MLB free agents who are the best fits for very specific needs

If you remember the old Statis Pro Baseball tabletop simulation game from the 1970s and 1980s, you are probably of a certain age. The game hasn't been officially produced for more than a quarter of a century, though there is a fantastic, modernized version of the game made by a smart person out there somewhere and distributed online.

Anyway, one of the great things about Statis Pro Baseball for a youth nursing a growing interest in baseball statistics was that the methods for making player cards were included in the game's instruction manual. With a little observational acuity and a copy of The Sporting News, you could rate players yourself. Baserunning ability (labeled as "OBR" by the game makers) was determined by a grading of players with a letter, ranging from A to E, with the latter being the worst score.

To my dying day, I will always remember the description of a baserunner with an OBR rating of E: "Very slow. Painfully slow. Almost never gets there." The copywriter responsible for that instructional manual had a wry sense of humor.

At present, that description can be turned into an apropos observation about the lagging hot stove season. Very slow. Painfully slow. The transactional version of a baserunner with an OBR of E, like a current-day Albert Pujols trying to leg out a triple.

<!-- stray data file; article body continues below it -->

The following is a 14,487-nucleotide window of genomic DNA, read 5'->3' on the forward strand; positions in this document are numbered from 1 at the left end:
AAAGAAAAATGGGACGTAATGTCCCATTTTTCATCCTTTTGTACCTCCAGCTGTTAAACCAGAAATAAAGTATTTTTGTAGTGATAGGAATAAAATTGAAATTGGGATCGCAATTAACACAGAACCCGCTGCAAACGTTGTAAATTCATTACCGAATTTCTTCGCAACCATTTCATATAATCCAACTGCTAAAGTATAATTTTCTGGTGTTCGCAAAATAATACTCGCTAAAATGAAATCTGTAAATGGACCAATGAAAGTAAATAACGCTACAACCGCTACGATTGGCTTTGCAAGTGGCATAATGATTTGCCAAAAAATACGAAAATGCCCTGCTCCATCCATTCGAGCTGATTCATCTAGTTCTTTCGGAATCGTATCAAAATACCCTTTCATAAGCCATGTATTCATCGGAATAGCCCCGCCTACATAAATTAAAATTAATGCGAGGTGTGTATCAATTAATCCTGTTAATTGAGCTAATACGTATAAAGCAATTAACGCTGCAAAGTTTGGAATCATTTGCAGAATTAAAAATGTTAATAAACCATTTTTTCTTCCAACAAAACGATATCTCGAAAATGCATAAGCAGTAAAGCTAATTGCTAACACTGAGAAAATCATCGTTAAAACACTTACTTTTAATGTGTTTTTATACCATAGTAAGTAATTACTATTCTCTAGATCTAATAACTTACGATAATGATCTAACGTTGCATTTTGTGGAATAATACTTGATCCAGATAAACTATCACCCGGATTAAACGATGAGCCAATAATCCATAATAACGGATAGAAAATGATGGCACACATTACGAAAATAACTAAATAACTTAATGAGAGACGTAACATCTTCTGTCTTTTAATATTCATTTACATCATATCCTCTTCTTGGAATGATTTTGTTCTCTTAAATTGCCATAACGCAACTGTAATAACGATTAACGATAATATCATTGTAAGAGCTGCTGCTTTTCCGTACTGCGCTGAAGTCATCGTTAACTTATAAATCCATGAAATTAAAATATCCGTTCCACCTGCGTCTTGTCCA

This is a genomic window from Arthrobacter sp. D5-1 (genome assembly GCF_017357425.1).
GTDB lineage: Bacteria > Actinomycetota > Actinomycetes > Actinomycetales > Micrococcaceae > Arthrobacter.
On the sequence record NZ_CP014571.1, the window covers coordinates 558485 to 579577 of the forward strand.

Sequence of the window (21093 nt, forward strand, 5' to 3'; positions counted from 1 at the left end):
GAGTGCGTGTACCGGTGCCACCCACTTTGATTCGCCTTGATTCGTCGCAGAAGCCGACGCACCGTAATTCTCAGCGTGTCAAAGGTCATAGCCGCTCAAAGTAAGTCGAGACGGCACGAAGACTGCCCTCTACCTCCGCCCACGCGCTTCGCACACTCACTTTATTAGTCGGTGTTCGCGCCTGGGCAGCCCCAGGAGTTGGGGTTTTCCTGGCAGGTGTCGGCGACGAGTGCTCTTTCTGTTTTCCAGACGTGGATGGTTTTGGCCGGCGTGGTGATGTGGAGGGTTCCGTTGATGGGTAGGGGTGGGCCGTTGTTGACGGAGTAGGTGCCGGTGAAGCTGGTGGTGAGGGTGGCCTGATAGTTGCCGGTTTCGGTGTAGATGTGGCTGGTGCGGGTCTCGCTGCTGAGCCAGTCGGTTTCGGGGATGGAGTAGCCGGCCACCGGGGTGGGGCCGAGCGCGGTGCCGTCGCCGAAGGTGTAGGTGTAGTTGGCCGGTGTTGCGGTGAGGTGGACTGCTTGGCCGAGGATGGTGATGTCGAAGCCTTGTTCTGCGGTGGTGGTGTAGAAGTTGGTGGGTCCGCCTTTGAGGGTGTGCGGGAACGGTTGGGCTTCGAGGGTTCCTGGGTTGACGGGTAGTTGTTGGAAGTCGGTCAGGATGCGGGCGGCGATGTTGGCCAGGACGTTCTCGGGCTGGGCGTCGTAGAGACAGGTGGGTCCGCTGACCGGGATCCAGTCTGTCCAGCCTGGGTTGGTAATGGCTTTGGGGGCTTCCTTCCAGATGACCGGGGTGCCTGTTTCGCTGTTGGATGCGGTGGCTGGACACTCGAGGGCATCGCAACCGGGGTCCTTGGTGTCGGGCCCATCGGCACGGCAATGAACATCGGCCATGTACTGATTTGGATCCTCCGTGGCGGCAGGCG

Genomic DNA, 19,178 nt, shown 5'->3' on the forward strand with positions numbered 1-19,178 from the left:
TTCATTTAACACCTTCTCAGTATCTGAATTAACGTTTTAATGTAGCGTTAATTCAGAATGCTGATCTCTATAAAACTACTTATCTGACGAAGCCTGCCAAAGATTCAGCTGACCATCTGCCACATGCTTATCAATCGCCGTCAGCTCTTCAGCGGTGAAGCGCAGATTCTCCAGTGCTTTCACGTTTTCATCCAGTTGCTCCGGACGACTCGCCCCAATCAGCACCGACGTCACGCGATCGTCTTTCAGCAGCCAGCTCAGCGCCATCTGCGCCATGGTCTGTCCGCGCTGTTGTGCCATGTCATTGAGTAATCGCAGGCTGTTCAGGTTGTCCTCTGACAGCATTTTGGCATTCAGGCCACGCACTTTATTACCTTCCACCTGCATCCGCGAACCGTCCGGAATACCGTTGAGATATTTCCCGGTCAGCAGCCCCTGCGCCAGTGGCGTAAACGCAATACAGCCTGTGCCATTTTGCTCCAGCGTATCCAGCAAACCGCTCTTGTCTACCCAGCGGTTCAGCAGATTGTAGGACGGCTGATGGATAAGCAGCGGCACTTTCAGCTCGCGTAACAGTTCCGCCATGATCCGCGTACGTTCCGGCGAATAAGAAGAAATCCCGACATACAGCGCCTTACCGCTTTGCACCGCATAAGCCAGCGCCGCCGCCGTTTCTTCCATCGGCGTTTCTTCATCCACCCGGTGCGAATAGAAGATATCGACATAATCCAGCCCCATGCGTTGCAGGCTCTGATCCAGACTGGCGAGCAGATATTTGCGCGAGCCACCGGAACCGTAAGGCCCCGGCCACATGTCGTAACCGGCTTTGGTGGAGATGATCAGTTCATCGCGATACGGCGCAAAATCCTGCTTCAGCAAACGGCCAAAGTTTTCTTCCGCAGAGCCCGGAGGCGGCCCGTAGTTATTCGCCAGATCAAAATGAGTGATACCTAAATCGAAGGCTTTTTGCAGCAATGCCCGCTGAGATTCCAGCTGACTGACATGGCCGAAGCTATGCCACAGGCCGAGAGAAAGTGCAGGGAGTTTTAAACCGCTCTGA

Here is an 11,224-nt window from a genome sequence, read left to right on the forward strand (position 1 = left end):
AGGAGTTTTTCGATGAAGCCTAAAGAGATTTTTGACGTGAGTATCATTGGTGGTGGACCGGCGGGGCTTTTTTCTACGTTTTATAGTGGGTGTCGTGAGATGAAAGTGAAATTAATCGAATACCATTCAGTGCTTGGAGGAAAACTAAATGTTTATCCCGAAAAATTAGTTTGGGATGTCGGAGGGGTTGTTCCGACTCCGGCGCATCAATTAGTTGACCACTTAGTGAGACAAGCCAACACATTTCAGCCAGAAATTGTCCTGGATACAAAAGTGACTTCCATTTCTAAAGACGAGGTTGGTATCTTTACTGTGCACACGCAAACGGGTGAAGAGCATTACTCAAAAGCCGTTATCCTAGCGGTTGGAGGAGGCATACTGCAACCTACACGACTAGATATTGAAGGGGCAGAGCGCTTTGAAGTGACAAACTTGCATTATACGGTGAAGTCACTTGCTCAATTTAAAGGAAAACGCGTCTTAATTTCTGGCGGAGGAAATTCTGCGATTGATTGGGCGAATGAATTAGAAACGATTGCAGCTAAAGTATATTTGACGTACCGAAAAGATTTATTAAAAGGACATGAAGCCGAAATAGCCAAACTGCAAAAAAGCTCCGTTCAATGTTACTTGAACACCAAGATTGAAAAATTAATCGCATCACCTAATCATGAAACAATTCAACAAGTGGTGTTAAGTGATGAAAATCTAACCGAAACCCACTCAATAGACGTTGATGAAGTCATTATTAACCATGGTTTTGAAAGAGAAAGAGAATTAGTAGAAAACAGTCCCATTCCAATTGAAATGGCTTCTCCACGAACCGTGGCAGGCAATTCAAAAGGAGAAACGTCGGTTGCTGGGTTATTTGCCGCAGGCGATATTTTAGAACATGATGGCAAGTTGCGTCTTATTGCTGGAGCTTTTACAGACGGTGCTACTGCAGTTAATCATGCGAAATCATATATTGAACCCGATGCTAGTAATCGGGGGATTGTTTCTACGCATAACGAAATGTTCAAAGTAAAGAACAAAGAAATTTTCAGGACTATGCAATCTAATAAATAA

The top-ranked free agents from colleague Kiley McDaniel's rankings to resolve their respective limbos didn't actually reach free agency. No. 7 Marcus Stroman and No. 8 Kevin Gausman both accepted the qualifying offers issued by their teams, the Mets and Giants, respectively. The top free agent to actually venture out into the marketplace and return with a contract is No. 18 Charlie Morton, who signed with the Braves. And No. 31 Mike Minor (6,889) joined the Royals on a two-year deal Sunday night. We've also seen the No. 38 free agent, Drew Smyly, reach an accord with the Braves and No. 43 Robbie Ray re-up with the Blue Jays.

And that is it. From Kiley's top 100, five starting pitchers have signed new contracts, three of whom returned to the same team with the other two going to Atlanta. All five signed one-year deals. The other 95 ranked free agents remain in limbo and will soon be joined by a new flood of marketplace competitors once teams non-tender players this week ahead of the looming deadline for offering arbitration.

To try to help fill the news void, I'm going to repeat an exercise I began last season, which is to look at the free-agent market not through the prism of rankings, but through the prism of unique skill sets.